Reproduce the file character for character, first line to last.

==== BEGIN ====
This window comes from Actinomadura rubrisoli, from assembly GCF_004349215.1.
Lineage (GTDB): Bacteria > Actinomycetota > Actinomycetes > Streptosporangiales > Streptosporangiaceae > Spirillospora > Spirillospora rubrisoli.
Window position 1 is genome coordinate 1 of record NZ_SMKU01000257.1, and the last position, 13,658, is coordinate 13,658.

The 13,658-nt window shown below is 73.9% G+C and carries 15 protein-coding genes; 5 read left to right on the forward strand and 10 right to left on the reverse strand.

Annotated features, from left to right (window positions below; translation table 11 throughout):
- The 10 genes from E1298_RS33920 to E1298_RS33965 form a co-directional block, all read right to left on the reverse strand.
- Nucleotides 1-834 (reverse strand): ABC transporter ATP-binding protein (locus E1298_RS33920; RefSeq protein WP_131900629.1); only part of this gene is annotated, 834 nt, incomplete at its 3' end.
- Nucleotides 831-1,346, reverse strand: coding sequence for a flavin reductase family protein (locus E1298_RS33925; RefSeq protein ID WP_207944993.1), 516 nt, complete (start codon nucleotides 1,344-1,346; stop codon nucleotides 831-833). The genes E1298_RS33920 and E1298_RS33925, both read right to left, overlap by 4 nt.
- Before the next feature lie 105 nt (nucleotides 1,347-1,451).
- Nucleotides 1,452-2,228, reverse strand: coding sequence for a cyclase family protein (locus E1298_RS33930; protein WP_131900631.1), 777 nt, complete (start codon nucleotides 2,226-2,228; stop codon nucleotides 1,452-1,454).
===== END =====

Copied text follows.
This window comes from Actinomadura rubrisoli, from assembly GCF_004349215.1.
Lineage (GTDB): Bacteria > Actinomycetota > Actinomycetes > Streptosporangiales > Streptosporangiaceae > Spirillospora > Spirillospora rubrisoli.
Window position 1 is genome coordinate 1 of record NZ_SMKU01000257.1, and the last position, 13,658, is coordinate 13,658.

The 13,658-nt window shown below is 73.9% G+C and carries 15 protein-coding genes; 5 read left to right on the forward strand and 10 right to left on the reverse strand.

Annotated features, from left to right (window positions below; translation table 11 throughout):
- The 10 genes from E1298_RS33920 to E1298_RS33965 form a co-directional block, all read right to left on the reverse strand.
- Nucleotides 1-834 (reverse strand): ABC transporter ATP-binding protein (locus E1298_RS33920; RefSeq protein WP_131900629.1); only part of this gene is annotated, 834 nt, incomplete at its 3' end.
- Nucleotides 831-1,346, reverse strand: coding sequence for a flavin reductase family protein (locus E1298_RS33925; RefSeq protein ID WP_207944993.1), 516 nt, complete (start codon nucleotides 1,344-1,346; stop codon nucleotides 831-833). The genes E1298_RS33920 and E1298_RS33925, both read right to left, overlap by 4 nt.
- Before the next feature lie 105 nt (nucleotides 1,347-1,451).
- Nucleotides 1,452-2,228, reverse strand: coding sequence for a cyclase family protein (locus E1298_RS33930; protein WP_131900631.1), 777 nt, complete (start codon nucleotides 2,226-2,228; stop codon nucleotides 1,452-1,454).